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Oil prices are spiking to mid-2015 highs after a Libyan pipeline blast

Oil prices surged to more than 2½-year highs Tuesday on reports that a pipeline explosion in Libya has disrupted a big chunk of the country’s crude supply.

International benchmark Brent crude rose $1.50, or 2.3 percent, to $66.75, after hitting an intraday peak of $66.89, its highest level since May 2015.

Meanwhile, U.S. West Texas Intermediate crude futures jumped $1.32, or 2.3 percent, to $59.79, having traded as high as $59.91, the best level since June 2015.

U.S. WTI crude intraday, source: FactSet

The oil price spike occurred during thin trading between the Christmas and New Year’s holidays.

An explosion hit a pipeline that feeds Libya’s Es Sider terminal, causing the country to lose about 90,000 barrels a day of production, sources told Reuters. Libya produced 973,000 barrels a day in November, according to independent sources cited by OPEC.

Supply to Es Sider has been disrupted in the past due to an ongoing conflict between rival factions in Libya. A military source told Reuters that armed men had rigged the pipeline with explosives.

Libya is one of two OPEC members, along with Nigeria, that were exempt from a deal to cap production this year. Both countries have suffered oil supply outages related to internal conflicts.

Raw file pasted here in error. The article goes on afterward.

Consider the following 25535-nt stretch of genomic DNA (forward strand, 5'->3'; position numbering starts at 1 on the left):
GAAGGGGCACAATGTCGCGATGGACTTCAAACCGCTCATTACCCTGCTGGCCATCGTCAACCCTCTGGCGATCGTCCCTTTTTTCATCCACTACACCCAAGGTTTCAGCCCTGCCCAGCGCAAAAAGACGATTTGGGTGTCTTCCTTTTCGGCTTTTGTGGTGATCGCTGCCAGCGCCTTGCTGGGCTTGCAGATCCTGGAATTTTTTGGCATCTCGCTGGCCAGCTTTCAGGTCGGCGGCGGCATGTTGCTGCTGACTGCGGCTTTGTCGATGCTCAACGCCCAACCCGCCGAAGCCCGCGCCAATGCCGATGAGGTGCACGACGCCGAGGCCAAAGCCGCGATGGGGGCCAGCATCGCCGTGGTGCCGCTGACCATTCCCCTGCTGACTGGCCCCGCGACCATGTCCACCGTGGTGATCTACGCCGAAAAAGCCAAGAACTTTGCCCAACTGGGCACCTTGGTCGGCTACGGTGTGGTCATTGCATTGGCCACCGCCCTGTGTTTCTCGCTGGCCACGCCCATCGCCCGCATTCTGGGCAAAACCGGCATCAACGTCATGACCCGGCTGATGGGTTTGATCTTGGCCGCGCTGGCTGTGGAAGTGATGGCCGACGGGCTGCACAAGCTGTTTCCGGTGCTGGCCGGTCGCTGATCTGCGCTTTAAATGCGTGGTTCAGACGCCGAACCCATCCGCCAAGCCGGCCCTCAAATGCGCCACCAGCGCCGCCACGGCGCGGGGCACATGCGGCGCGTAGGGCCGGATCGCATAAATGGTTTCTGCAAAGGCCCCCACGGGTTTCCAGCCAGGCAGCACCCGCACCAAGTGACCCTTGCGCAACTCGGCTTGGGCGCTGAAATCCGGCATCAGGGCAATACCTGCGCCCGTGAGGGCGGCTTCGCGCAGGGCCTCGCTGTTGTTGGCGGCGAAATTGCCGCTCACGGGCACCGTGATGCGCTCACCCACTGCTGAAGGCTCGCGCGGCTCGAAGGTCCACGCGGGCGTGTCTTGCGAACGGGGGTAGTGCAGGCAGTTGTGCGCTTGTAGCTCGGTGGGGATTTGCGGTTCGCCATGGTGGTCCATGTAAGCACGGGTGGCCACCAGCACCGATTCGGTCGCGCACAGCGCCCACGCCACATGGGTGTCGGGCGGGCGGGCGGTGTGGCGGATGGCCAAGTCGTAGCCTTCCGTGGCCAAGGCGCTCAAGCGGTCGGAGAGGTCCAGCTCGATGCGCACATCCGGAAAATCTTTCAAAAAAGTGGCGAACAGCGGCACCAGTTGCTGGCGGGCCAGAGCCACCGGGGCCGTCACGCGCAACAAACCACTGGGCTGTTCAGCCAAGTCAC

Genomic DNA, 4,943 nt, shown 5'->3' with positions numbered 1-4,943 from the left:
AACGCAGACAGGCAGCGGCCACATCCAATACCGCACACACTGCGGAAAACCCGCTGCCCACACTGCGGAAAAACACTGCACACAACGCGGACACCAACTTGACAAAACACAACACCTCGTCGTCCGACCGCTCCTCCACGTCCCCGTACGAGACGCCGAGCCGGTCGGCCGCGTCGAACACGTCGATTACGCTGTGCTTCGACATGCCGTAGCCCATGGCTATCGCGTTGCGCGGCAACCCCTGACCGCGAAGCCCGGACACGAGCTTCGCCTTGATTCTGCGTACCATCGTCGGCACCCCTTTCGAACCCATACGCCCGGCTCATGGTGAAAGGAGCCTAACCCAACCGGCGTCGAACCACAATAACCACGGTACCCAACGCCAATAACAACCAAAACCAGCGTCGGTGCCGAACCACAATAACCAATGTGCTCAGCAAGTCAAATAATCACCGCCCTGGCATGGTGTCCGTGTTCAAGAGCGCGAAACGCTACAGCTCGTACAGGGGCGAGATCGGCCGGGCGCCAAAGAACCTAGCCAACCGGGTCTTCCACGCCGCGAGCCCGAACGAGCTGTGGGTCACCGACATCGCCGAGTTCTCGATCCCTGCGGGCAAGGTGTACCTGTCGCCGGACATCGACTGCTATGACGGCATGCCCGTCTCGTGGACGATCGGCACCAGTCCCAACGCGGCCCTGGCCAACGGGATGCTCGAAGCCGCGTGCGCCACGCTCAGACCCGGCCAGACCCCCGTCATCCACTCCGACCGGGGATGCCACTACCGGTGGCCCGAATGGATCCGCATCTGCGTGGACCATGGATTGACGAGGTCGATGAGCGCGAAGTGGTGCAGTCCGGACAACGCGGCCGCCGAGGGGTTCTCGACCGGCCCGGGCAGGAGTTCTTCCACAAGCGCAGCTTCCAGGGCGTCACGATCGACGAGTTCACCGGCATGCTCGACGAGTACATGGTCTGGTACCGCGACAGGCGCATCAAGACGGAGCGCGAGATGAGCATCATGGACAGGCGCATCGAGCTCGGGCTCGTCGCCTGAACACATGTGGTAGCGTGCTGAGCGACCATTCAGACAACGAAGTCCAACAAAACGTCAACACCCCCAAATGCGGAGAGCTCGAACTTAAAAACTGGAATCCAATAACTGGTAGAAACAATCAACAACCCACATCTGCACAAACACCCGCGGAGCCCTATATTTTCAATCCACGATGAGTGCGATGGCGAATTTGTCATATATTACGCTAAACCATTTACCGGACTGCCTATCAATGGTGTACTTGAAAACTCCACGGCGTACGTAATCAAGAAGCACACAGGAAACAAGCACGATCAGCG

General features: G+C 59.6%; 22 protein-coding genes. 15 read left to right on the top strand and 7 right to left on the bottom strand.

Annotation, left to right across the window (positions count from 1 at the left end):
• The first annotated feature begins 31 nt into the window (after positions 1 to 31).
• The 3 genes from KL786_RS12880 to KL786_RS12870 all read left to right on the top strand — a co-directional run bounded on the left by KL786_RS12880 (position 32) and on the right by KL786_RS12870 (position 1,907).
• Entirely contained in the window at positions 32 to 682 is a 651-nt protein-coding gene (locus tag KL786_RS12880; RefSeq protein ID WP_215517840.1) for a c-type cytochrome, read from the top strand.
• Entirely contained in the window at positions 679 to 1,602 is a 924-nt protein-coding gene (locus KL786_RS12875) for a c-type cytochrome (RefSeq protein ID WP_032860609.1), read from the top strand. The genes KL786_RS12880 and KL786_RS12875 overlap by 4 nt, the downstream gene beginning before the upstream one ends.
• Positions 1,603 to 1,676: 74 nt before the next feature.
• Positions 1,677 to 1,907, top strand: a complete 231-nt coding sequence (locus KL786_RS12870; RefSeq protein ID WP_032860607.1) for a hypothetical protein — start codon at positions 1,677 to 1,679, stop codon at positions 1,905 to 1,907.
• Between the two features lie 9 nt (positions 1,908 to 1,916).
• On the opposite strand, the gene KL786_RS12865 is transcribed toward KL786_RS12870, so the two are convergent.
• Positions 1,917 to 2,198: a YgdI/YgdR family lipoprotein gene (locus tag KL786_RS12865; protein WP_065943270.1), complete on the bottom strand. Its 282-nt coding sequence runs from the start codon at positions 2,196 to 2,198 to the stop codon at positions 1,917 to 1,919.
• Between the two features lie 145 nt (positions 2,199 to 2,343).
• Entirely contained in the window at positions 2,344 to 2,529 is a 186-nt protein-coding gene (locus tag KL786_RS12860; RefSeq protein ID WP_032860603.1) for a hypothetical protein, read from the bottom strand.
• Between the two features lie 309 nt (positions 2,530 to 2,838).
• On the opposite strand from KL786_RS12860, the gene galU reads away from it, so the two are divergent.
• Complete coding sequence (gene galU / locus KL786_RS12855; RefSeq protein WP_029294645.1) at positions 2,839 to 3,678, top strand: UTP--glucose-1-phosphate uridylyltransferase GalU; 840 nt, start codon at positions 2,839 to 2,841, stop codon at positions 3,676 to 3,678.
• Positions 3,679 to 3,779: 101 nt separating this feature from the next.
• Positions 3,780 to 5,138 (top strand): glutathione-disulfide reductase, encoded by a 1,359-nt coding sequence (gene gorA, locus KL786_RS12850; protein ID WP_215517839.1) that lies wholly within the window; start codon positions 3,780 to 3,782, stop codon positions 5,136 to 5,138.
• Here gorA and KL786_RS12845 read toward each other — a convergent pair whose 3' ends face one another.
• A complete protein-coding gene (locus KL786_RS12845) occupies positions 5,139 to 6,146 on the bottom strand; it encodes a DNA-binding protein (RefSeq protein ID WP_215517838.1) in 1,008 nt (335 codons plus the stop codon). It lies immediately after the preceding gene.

The 14-member cartel, Russia and nine other exporting nations recently extended an agreement to keep 1.8 million barrels a day off the market to help shrink brimming stockpiles of crude around the world.

That deal has helped to balance a glutted market, so supply disruptions are more likely to push up crude prices.

Prices have been supported in recent weeks by another pipeline outage that carries U.K. North Sea Forties crude to market. The price impact has worn off in recent days as operator Ineos has signaled the pipeline will soon start moving oil again.

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